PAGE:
“The citizens of Pennsylvania are counting on him to navigate the challenging process in his role as chairman of the commission,” she added.
Nordenberg will not have a role in the drawing of Pennsylvania’s congressional maps, which are drawn by the Legislature itself, passed as a bill, and must be signed by Gov. Tom Wolf.
The legislative maps, however, will be adopted by the vote of the five members of the redistricting commission alone.
The pick of a former law professor — Nordenberg started in that role at Pitt in 1977 — brings the commission back to its roots. After the redistricting commission was laid out in the states 1968 constitution, the first chair was a University of Pennsylvania law professor, according to a 2019 paper published by, among others, former House Speaker Mike Turzai, also of Allegheny County.
In 2001 and 2011, the high court picked former judges, who are partisan elected officials in Pennsylvania.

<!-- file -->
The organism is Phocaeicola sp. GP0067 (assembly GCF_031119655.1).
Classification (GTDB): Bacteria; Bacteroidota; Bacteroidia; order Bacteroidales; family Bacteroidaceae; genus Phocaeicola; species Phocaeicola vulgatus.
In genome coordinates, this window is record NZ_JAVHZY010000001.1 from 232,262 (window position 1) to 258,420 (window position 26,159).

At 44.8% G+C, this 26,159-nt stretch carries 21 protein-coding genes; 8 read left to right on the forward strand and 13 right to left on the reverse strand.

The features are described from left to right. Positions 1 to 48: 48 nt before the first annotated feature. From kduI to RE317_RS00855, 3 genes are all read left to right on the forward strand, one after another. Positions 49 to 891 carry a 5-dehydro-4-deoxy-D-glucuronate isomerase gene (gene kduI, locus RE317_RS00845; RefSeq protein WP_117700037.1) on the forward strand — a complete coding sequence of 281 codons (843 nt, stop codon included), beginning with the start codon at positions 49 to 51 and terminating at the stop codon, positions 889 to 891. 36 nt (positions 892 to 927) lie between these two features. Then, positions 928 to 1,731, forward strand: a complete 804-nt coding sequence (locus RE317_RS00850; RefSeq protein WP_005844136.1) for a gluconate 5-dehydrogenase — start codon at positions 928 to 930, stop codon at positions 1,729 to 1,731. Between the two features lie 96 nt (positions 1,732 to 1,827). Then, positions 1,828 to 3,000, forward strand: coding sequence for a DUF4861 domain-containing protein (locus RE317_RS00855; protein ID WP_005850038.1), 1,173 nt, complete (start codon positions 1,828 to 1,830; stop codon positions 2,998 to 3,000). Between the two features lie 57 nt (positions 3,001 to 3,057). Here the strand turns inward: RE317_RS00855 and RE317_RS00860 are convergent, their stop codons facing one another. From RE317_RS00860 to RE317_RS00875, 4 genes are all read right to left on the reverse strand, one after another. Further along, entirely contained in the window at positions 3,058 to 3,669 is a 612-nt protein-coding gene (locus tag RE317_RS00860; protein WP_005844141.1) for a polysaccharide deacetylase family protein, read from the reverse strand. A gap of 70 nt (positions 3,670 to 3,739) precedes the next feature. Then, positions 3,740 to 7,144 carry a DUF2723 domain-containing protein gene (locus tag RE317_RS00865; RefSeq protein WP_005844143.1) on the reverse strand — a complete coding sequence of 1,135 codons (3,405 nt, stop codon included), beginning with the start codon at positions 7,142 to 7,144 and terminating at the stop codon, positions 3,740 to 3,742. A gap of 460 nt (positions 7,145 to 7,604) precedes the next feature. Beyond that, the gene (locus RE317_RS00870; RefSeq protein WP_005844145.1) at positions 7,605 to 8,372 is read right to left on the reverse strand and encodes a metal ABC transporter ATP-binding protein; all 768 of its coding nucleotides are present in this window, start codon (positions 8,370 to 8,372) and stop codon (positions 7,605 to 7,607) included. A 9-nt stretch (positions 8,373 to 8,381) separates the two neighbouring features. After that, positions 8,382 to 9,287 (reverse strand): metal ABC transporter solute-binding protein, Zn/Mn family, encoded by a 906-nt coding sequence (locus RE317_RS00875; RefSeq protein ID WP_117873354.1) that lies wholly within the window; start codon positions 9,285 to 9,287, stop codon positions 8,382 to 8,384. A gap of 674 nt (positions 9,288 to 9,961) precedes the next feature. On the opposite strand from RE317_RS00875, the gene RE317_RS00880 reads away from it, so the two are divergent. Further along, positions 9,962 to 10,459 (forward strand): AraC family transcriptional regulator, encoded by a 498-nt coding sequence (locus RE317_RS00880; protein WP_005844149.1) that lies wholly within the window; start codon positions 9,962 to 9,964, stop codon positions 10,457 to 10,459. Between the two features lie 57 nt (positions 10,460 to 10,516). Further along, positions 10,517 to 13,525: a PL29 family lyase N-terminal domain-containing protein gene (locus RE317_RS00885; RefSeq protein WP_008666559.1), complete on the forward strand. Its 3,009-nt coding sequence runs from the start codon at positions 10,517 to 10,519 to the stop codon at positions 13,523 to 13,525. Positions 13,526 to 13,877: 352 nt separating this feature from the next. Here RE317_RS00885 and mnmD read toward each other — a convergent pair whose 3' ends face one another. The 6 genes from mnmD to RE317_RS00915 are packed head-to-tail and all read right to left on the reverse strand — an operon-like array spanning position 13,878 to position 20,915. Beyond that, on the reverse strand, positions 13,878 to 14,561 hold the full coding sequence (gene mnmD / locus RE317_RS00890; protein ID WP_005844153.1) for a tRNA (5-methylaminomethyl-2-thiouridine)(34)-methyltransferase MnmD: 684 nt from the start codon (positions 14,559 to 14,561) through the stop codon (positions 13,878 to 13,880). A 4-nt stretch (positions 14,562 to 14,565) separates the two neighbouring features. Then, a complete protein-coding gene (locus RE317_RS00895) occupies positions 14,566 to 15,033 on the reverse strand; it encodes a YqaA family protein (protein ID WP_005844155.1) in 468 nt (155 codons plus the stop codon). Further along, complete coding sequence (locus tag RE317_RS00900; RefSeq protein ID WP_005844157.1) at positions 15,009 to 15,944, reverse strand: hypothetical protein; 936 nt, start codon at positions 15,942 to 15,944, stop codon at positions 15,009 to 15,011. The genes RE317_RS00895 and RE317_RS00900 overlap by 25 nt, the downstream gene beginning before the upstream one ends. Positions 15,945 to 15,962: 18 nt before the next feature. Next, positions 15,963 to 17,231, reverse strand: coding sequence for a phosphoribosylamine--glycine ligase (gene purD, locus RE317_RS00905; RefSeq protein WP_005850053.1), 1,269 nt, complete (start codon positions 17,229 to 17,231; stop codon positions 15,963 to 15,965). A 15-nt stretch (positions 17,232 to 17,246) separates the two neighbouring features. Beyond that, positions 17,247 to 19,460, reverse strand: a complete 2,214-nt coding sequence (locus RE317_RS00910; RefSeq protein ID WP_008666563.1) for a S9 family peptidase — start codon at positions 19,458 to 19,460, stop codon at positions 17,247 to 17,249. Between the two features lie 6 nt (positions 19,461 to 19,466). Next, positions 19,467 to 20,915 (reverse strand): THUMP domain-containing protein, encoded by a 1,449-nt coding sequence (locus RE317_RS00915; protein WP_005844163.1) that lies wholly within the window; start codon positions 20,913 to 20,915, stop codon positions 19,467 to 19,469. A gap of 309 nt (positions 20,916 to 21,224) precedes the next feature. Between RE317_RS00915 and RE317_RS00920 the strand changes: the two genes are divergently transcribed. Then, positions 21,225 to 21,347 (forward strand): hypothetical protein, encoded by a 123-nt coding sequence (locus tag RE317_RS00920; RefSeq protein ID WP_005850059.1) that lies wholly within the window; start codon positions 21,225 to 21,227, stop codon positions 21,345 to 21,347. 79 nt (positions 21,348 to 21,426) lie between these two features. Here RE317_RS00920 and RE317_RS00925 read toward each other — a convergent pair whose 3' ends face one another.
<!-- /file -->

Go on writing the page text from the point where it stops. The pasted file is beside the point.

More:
The 2011 maps adopted by the Legislative Reapportionment Commission were tossed by the state Supreme Court for breaking up too many municipalities, which ordered the commission to redraw the lines.
That second map, which advocates and Democrats describe as a gerrymander, has been in effect since 2014.
Democrats flipped the state Supreme Court in 2015, with a long term aim of holding the court for the next redistricting cycle.
All eyes will now be on the commission, and Nordenberg as chair, to see how he and the commission choses to divide up the commonwealth.
In a statement, House Republican leader Benninghoff did not comment on Nordenberg’s qualifications, but said he appreciated the quick pick.
“I look forward to engaging in a fair, open, and legal redistricting process,” he added.
The mapping will not begin in earnest until the state receives updated U.S. Census data, potentially as late as fall.
Looking at the commonwealth’s 67 counties, 1,000 municipalities, and 1,500 townships, which should not, according to the state constitution, be divided unless “absolutely necessary,” Nordenberg noted the challenge. But, he saw an ally in technology.
“This will be an occasion in which I am more grateful for computers than I normally am,” Nordenberg said.